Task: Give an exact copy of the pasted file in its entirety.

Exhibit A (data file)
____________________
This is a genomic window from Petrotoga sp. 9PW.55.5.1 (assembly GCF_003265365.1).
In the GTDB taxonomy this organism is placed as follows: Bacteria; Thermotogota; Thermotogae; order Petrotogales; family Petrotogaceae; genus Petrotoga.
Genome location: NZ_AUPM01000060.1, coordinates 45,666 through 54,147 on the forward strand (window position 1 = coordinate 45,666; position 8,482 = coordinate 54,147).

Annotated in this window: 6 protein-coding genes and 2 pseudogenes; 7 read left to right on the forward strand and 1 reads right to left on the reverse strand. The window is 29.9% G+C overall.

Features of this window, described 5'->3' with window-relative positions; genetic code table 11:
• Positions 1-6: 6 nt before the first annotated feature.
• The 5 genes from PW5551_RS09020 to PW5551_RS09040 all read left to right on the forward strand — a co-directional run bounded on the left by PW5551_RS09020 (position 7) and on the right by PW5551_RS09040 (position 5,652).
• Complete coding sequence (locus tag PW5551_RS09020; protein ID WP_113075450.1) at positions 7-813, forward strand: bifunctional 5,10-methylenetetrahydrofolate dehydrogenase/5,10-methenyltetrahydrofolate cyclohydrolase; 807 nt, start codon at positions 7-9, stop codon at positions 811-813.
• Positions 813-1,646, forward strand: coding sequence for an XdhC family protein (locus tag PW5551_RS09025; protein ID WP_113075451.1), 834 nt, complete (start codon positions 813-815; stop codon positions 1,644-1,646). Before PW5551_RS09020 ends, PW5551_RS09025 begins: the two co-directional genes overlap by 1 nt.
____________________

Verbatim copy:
This is a genomic window from Petrotoga sp. 9PW.55.5.1 (assembly GCF_003265365.1).
In the GTDB taxonomy this organism is placed as follows: Bacteria; Thermotogota; Thermotogae; order Petrotogales; family Petrotogaceae; genus Petrotoga.
Genome location: NZ_AUPM01000060.1, coordinates 45,666 through 54,147 on the forward strand (window position 1 = coordinate 45,666; position 8,482 = coordinate 54,147).

Annotated in this window: 6 protein-coding genes and 2 pseudogenes; 7 read left to right on the forward strand and 1 reads right to left on the reverse strand. The window is 29.9% G+C overall.

Features of this window, described 5'->3' with window-relative positions; genetic code table 11:
• Positions 1-6: 6 nt before the first annotated feature.
• The 5 genes from PW5551_RS09020 to PW5551_RS09040 all read left to right on the forward strand — a co-directional run bounded on the left by PW5551_RS09020 (position 7) and on the right by PW5551_RS09040 (position 5,652).
• Complete coding sequence (locus tag PW5551_RS09020; protein ID WP_113075450.1) at positions 7-813, forward strand: bifunctional 5,10-methylenetetrahydrofolate dehydrogenase/5,10-methenyltetrahydrofolate cyclohydrolase; 807 nt, start codon at positions 7-9, stop codon at positions 811-813.
• Positions 813-1,646, forward strand: coding sequence for an XdhC family protein (locus tag PW5551_RS09025; protein ID WP_113075451.1), 834 nt, complete (start codon positions 813-815; stop codon positions 1,644-1,646). Before PW5551_RS09020 ends, PW5551_RS09025 begins: the two co-directional genes overlap by 1 nt.